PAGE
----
Of course, there's always something to complain about with Sage. The Activity screen doesn't tell you who the supplier is. You can't drill down to see more detail. I tried File'Send To Excel with the Project Activity scree, but it just exports the same fields. I then tried going into the Financials screen and exporting transactions from there, but there's nothing about projects here.
Sage offer 28 Project Costing reports. The Project Activity Report and Project Audit Trail report are both good and contain all the detailed data you want. They can also be exported to Excel via Save As, file type = csv.
One striking omission is that there's no mention of a report calculating Work in Progress valuation for month-end. Nor is WIP mentioned in the Help screens. I'd hoped to be able to print out the Cost Summary Reports for all jobs whose Status is Not Complete, but this isn't possible as the reports only select on Project Reference, not status.
Wanted ' a new Supplier Invoice Entry screen
To summarise, then, Line 50 Project Costing has a few clunky bits in transaction entry. But on the key job of pulling together into one place all the costs for one job from whatever source, it performs well and can be recommended.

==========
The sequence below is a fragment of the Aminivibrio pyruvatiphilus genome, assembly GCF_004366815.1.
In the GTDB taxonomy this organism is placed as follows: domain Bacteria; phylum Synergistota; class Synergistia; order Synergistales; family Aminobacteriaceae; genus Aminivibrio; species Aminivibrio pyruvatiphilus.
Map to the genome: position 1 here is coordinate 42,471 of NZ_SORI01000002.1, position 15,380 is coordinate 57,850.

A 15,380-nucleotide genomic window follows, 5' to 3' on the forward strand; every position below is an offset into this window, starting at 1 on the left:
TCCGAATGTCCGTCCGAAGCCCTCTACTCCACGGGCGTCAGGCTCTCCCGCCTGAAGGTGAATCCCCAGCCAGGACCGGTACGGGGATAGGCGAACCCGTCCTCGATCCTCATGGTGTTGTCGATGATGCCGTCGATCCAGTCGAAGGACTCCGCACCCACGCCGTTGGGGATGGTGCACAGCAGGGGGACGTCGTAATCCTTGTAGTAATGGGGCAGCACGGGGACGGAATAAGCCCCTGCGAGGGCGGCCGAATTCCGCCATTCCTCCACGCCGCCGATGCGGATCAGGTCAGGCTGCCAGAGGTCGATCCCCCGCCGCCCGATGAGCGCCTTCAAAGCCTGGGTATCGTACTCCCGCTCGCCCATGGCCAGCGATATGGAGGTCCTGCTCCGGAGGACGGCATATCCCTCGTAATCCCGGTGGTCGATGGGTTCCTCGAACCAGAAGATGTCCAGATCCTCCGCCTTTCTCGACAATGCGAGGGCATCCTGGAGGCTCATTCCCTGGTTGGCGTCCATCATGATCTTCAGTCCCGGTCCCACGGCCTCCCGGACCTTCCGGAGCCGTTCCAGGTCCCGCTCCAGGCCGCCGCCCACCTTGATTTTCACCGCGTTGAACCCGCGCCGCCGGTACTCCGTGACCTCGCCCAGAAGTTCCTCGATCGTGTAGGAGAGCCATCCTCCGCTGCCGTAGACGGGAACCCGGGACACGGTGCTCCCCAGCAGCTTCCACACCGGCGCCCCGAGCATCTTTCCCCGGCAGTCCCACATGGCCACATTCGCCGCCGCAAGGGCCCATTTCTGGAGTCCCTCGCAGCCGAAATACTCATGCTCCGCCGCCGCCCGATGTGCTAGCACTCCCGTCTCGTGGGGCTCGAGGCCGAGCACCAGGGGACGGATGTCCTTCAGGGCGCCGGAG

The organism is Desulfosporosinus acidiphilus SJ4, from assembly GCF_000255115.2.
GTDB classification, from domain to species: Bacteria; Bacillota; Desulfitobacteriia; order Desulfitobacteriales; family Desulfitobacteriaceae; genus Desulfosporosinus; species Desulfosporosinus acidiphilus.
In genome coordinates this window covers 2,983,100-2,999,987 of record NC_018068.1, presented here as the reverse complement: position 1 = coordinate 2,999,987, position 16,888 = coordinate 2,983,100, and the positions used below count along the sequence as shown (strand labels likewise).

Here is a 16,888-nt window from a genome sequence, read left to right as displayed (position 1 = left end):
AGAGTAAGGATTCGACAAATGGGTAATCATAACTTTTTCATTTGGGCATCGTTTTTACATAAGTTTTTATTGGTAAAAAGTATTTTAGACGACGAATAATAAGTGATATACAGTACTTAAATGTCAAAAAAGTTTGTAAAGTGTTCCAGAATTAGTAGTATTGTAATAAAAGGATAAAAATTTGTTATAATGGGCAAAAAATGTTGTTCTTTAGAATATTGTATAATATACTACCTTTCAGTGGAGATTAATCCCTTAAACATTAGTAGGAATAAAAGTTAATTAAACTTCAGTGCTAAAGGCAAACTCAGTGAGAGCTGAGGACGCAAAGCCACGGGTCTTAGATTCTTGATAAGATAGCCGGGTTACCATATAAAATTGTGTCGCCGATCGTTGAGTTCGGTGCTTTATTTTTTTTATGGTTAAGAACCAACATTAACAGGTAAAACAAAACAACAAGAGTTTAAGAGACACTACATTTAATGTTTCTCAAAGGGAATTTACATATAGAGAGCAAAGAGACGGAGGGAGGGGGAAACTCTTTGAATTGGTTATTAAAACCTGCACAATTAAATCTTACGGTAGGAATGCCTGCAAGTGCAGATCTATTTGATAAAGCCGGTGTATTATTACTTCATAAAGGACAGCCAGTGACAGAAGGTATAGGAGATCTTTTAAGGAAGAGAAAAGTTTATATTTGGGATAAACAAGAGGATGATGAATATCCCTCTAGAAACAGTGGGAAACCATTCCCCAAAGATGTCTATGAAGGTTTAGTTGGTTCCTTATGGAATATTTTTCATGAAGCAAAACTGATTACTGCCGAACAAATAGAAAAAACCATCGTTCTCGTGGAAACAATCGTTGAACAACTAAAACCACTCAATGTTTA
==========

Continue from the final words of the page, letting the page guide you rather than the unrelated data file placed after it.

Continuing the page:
However, these new Project Costing features simply emphasise even more an astonishing fact ' the nation's top accounting package doesn't have a proper screen for entering purchase invoices.
In Sage you enter purchase invoices via the Batch Supplier Invoices screen. This is a relic from the early days when accountants used it to bang in dozens of invoices out of a shoe box. Only the most basic analysis is needed for the financial accounts, so a single line for each invoice with minimal narrative and a single N/C field was enough.
If in Sage you want to analyse a purchase invoice over two departments, you have to enter a second 'invoice'. With the new Project Costing feature now allowing you to analyse invoices over four different dimensions, the more you analyse the detail of each invoice, the more new 'invoices' you will have to enter with some sort of manual apportionment of VAT. Extraordinary.
In a sub-£99 package like Instant Accounting this sort of design may be OK. But with Financial Controller now priced at £995 and offering sophisticated project analysis over four dimensions, this shortcoming is unacceptable.